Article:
Supermarket special offers misleading customers
The consumer group crunched the numbers on more than 450 products on offer online at major UK supermarkets. It found multi-buys that actually cost you more despite the alleged offer, dubious discounts that allude to a price that isn’t the most recent and not-so-special offers in which items are sold at their ‘special’ price for the majority of the year.
Among the dodgy deals Which? found, Iceland offered a misleading multi-buy, with customers enticed by Kellogg’s Crunchy Nut available at ‘2 for £4’ (£2 each). While this may have appeared to be a good deal on the surface, Which? found that the price was just £1.49 each a week earlier – £0.51 less per item.
Asda labelled Wall’s Carte D’Or Strawberry Ice Cream (1L) ‘was £3.50 now £2’. However, this product was sold at £2 for more of the year than £3.50, with the ‘special offer’ on show for 12 weeks.
Which? also found examples of dodgy discounts that weren’t really discounts at all. For example, Cathedral City Mature Cheddar Cheese (350g) was available from Morrisons, promoted ‘was £3.50 now £2’ during the week of 17 September 2018. However, the product was actually available for £2 the week before.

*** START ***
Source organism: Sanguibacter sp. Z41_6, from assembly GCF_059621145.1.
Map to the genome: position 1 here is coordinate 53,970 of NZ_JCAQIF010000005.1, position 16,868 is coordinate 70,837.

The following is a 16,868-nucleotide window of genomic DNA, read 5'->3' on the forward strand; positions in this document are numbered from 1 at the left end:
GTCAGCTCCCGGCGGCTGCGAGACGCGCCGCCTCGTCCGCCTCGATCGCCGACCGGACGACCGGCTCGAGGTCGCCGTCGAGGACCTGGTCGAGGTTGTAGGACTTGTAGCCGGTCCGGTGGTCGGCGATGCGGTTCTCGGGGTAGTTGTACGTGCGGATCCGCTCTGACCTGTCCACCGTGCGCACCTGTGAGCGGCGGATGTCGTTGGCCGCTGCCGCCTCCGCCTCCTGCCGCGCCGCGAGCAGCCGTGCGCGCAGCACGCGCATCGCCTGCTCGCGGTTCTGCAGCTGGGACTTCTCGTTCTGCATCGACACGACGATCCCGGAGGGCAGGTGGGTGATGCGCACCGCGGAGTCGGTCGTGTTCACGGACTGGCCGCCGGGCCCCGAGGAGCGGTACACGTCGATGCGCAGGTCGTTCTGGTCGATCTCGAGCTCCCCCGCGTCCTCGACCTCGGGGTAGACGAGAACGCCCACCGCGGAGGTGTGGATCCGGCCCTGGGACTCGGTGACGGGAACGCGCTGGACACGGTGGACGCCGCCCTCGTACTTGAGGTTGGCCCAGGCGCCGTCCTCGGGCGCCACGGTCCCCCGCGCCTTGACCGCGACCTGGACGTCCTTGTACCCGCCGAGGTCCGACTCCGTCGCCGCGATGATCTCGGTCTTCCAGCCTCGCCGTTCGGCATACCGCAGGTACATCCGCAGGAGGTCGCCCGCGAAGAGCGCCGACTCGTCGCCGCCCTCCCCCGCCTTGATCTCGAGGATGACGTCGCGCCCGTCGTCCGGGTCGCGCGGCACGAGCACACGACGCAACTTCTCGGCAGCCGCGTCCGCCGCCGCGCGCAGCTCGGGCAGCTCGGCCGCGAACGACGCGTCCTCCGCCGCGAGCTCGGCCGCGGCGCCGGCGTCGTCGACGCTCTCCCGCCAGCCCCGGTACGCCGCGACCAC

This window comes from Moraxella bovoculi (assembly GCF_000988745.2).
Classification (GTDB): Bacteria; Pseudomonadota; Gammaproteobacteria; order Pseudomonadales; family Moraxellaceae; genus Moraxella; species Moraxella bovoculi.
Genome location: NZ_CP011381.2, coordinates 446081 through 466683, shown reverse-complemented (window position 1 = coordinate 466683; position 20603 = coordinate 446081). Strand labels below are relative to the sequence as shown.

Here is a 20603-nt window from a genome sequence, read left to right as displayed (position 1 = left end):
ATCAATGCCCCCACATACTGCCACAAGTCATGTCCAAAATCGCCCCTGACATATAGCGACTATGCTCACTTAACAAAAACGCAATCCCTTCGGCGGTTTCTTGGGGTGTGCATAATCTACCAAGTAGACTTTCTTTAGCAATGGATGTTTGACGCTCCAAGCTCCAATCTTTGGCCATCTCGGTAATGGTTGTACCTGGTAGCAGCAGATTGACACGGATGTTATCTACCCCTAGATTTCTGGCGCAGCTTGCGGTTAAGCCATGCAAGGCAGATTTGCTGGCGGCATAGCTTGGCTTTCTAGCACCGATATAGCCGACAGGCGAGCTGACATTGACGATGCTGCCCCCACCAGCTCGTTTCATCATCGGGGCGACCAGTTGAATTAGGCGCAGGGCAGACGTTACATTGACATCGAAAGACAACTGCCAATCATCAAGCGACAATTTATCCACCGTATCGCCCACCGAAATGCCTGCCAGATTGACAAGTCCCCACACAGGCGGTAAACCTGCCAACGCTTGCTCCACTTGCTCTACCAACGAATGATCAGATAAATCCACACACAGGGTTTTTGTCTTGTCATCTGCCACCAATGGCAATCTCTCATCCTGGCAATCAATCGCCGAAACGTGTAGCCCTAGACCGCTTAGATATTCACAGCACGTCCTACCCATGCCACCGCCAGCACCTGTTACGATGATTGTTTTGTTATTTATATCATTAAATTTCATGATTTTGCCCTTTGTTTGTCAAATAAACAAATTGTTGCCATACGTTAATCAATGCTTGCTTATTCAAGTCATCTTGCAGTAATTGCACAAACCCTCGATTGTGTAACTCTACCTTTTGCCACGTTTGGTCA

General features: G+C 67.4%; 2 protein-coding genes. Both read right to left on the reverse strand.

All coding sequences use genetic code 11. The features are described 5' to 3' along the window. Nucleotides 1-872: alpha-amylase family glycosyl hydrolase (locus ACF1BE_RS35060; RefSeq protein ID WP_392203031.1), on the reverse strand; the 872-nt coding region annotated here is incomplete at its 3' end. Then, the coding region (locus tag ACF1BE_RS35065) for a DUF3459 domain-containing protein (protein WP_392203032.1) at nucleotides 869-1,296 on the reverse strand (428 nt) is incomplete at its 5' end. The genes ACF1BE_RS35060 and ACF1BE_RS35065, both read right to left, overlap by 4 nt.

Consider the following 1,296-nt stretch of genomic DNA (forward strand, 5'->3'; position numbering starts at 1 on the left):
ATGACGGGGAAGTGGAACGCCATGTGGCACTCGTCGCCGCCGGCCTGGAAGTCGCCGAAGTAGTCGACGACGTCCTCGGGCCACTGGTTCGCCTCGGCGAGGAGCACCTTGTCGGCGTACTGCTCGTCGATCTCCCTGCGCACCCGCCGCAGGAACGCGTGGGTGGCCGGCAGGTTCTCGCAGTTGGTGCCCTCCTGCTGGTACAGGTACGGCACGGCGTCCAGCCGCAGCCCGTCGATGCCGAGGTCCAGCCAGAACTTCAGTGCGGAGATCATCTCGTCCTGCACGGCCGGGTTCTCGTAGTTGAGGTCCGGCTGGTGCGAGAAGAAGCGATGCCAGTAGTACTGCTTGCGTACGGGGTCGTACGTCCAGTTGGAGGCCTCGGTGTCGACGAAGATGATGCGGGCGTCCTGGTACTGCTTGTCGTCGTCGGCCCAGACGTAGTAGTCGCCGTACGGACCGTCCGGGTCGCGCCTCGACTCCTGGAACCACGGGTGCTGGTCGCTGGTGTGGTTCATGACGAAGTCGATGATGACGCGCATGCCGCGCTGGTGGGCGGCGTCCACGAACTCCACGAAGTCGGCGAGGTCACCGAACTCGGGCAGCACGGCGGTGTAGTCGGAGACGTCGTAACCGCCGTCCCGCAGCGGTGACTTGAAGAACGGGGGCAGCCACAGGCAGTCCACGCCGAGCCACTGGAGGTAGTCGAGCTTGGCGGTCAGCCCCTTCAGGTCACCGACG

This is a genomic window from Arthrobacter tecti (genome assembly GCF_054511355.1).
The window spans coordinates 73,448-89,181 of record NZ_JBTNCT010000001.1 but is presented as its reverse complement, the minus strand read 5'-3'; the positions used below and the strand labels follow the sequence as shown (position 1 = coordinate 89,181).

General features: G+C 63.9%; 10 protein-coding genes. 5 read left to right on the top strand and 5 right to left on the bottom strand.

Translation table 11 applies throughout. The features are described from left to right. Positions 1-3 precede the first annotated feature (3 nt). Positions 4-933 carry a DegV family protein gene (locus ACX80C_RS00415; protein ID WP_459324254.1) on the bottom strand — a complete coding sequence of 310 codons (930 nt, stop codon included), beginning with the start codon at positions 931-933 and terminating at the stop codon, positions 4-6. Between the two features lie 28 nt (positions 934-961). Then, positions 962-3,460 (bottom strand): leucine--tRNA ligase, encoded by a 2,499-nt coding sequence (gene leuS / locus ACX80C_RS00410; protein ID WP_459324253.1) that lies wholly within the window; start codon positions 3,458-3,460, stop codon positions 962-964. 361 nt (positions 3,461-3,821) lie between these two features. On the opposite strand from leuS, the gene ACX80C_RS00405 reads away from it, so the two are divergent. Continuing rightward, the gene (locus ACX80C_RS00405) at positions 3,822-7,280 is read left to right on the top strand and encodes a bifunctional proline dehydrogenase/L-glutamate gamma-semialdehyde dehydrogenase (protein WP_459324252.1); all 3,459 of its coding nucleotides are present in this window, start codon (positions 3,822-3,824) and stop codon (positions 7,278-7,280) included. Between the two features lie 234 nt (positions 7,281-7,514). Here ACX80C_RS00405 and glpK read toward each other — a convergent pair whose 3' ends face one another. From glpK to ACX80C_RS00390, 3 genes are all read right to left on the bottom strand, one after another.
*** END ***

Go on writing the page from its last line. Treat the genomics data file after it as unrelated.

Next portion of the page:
Following Which?’s super-complaint on misleading pricing practices in 2015, the government rolled out new guidance through the Chartered Trading Standards Institute to make sure that retailers’ pricing practices comply with consumer law.
The rules state that retailers must ensure the information they present to consumers is fair and does not waste time or cause annoyance, disappointment or regret. Neither should it cause a consumer to overspend or buy a product that is inappropriate for them.
However, this latest investigation appears to reveal that many UK supermarkets continue to flout the rules by offering deals that don’t necessarily constitute a legitimate saving.
Which? has urged shoppers to be vigilant of dodgy deals when shopping in supermarkets, and is demanding supermarkets comply with government guidelines and provide shoppers with clearer pricing. The consumer champion is reporting its findings to the Competition and Markets Authority (CMA).
Natalie Hitchins, Which? head of home products and services, said: “Four years on from our super-complaint on misleading pricing practices, many of the big supermarkets are clearly still in the wrong, with numerous examples of dodgy discounts and never-ending offers.
“These retailers must stop tricking shoppers with deceptive deals and spurious special offers – if not, the CMA must intervene to ensure that pricing guidelines are followed.”